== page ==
You have made some valid points in this thread, but I think you should stop short of pushing them as fact. Having operated and owned gear and HST tractors, I just don't think anyone with experience should limit themselves to an "opinion". Tractors are dangerous in many ways, and as soon as you think you know something it means you can become complacent. I think HST and gear tractors are equally dangerous, and I think the each have pluses and minuses when it comes to safety.

    As for fuel efficiency, HST models lose quite a bit right off the bat, in the conversion of mechanical energy to hydrodynamic energy and back to mechanical. You can compare the PTO horsepower of HST and gear variations of a common model to get a general idea of the power loss, which tends to run in the 5-6% range. Integrated over time, that adds up to a lot, and is a far bigger effect than gear changes/etc. You can spin the 5-6% number a bunch of ways, but the easiest way to think about is that for the same amount of power put to the ground, an HST tractor will have to run at higher RPM and burn more fuel. There is no way around that.

    I do think HST is superior for loader work and for the things most compact tractor owners do, which is why my new tractor is HST. But I am not under any illusion about safety, and I am well aware of the power/efficiency loss when there's an HST pump between the engine and the ground. The gear model of my tractor was unquestionably more effective at putting power to the ground.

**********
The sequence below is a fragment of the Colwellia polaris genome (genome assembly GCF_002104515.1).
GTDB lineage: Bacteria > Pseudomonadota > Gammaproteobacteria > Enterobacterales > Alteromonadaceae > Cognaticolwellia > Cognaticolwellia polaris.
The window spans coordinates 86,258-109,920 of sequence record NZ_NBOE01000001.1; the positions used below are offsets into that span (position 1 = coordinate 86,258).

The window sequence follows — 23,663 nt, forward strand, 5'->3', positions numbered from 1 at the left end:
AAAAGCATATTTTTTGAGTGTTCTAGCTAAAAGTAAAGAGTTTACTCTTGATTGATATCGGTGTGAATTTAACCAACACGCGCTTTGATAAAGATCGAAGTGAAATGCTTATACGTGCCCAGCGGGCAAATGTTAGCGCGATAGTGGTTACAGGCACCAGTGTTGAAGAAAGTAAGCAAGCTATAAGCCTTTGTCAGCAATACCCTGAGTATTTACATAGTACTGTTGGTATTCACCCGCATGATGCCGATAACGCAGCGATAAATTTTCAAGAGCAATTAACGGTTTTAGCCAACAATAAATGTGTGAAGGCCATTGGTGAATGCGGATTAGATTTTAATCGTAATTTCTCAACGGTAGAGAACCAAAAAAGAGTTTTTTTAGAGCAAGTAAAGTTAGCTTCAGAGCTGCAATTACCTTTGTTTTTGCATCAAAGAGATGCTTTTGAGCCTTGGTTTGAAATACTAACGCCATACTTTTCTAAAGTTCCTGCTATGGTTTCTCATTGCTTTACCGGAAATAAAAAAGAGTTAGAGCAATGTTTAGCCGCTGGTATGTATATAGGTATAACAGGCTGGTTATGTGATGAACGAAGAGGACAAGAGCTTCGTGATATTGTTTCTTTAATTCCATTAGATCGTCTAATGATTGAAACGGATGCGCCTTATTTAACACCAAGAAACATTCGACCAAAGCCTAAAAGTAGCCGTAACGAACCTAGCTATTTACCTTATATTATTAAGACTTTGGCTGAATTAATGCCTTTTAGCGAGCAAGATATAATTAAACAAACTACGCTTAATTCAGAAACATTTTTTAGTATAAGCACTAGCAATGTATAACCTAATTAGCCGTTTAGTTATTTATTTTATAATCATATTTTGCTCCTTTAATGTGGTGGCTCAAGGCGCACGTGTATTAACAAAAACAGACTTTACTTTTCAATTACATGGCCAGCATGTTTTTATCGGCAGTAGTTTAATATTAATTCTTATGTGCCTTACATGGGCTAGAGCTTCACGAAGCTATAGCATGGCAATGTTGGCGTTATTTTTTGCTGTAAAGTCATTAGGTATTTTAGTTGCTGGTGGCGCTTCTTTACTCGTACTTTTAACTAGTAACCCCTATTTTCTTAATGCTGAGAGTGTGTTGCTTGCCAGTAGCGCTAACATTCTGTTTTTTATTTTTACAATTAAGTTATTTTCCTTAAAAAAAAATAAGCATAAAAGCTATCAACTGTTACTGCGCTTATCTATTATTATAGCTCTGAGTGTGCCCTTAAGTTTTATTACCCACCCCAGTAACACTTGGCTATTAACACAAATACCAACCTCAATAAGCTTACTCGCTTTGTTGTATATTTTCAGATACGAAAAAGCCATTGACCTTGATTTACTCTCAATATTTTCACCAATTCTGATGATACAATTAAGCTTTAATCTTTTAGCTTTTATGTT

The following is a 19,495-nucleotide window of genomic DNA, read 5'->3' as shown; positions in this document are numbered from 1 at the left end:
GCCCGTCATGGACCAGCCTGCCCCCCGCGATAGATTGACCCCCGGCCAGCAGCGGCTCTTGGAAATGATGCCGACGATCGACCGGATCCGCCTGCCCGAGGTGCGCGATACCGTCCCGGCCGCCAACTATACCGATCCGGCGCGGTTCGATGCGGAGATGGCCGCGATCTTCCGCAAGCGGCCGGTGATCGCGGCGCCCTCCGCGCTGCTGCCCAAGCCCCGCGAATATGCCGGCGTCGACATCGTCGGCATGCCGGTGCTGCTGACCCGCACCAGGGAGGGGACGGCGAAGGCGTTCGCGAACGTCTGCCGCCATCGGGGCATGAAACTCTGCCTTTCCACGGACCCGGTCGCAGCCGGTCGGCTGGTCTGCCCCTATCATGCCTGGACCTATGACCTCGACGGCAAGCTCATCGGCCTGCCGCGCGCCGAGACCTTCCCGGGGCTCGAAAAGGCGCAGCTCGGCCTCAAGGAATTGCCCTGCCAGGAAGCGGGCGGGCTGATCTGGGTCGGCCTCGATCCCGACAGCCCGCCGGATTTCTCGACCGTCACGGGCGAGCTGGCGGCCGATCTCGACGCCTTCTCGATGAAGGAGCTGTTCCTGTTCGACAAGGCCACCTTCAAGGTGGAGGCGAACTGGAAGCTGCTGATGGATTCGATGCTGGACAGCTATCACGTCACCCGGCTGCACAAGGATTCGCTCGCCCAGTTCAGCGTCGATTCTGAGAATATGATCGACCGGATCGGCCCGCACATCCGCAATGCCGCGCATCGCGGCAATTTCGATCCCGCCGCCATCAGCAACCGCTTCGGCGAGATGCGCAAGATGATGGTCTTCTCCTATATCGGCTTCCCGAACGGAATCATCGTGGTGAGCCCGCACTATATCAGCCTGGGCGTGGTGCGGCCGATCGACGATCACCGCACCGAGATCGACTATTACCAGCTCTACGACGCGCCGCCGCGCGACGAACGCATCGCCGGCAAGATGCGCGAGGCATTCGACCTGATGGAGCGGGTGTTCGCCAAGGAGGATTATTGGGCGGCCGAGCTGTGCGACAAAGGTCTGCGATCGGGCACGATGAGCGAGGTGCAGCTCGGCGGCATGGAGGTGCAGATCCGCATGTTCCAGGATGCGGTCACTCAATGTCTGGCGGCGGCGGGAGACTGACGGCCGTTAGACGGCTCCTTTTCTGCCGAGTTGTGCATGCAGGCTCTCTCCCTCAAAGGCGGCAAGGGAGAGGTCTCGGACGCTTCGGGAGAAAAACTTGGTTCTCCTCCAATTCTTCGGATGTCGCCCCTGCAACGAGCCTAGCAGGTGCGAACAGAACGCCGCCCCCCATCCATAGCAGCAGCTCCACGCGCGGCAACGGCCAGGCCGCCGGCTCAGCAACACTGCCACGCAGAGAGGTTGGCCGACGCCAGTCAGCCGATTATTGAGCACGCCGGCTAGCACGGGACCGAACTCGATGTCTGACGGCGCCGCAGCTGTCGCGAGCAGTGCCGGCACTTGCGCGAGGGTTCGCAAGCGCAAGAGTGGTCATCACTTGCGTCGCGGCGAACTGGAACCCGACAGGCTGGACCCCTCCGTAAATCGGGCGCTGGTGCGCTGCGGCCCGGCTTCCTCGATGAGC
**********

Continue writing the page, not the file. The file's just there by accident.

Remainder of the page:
Is it not a fact that HST tractors will stop when you release the pedal, whereas gear tractors require you to depress the pedal AND the brake in most cases? I am not dealing in opinion here. I am dealing in physics. I am not saying you can't get hurt on an HST tractor. Far from it. But since it takes an actual output of organized energy to prevent certain kinds of accidents with gear drives, whereas it takes less with HST, the odds of said accident decrease. This is a simple case of the application of the Second Law of Thermodynamics. (Yes, I am an engineer.)

    Now, as regards efficiency, no doubt a gear drive tractor is more efficient in terms of power transmission efficiency. But what I am talking about is total system efficiency, including the engine. It is well known that an engine is less efficient when it is not working at its peak power output. In fact, it is still using fuel at idle, when it is connected to no PTO implement and the tractor is stopped, resulting in an efficiency of zero. Now, consider how each system performs under real world conditions, which usually involve variable load. With a gear drive tractor, most people will choose a gear so that the tractor will not stall during the most difficult work, allowing the engine to loaf along most of the time during the easy work. With an HST, the speed can be varied to make sure the engine is working harder most of the time. (Believe me, with only 16 Hp on my Kubota, I use the variable speed a low when operating a 4" brush cutter. By contrast, I do not change gears when cutting brush on my Ford 4110). This way of operating is more efficient when the engine efficiency is taken into account. It is somewhat similar to why variable frequency drives often save energy in industrial applications even though such a drive introduces some inefficiency.